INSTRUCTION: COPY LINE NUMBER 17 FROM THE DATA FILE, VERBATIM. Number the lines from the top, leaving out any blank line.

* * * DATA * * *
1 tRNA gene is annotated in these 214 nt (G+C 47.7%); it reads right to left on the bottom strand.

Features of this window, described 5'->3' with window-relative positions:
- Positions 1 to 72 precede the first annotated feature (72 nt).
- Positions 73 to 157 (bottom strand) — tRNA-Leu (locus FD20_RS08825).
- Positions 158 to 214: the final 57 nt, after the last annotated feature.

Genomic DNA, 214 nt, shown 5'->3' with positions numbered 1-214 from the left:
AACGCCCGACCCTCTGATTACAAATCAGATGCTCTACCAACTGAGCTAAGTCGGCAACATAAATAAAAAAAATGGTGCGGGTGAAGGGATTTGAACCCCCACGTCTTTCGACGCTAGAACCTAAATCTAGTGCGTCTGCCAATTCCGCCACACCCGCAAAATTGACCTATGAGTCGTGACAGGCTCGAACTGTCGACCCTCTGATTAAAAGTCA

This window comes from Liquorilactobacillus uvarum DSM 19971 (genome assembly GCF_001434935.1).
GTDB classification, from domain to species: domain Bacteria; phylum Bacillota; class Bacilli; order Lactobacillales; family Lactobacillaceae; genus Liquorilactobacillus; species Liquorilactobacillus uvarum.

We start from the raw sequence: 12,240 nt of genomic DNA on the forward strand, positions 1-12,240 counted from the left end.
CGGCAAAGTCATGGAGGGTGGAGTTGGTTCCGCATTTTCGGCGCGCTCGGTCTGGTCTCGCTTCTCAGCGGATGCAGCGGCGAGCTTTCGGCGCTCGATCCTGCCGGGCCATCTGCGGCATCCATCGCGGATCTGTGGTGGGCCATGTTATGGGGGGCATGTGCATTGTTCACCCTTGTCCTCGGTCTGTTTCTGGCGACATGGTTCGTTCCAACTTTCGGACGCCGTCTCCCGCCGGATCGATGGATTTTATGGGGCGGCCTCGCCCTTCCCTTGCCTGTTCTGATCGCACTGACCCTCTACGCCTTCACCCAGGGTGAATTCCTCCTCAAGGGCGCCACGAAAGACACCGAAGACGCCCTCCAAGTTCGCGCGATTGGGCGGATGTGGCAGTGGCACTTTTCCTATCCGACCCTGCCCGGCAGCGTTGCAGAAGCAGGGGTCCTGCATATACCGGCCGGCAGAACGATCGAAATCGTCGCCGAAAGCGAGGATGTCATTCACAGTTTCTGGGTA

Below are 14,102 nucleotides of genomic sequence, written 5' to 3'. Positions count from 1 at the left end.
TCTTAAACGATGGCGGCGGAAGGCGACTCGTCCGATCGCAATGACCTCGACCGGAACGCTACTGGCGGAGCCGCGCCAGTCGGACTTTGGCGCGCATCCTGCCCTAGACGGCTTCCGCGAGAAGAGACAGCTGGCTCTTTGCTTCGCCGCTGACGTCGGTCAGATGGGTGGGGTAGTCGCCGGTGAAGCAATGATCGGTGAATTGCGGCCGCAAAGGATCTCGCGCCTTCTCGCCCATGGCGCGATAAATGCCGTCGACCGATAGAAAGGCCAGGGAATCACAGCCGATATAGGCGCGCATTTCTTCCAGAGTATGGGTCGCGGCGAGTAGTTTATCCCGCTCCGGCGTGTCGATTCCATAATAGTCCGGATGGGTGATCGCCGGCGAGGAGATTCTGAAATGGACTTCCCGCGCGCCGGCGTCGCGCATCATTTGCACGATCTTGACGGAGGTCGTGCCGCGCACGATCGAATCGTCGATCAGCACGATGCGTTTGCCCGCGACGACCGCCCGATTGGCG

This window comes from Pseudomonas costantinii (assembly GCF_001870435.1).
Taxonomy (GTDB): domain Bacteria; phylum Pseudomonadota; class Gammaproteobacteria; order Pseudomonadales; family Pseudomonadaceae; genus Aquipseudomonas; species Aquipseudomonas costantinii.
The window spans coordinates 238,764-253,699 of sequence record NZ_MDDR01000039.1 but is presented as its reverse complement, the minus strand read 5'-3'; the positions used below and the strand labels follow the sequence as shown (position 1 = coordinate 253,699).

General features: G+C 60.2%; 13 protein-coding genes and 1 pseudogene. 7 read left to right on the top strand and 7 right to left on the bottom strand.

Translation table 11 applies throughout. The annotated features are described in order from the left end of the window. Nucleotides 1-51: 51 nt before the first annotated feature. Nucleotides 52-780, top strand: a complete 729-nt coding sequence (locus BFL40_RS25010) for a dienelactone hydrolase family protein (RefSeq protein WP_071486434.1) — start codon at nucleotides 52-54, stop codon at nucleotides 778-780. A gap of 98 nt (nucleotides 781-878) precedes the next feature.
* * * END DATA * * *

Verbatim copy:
General features: G+C 60.2%; 13 protein-coding genes and 1 pseudogene. 7 read left to right on the top strand and 7 right to left on the bottom strand.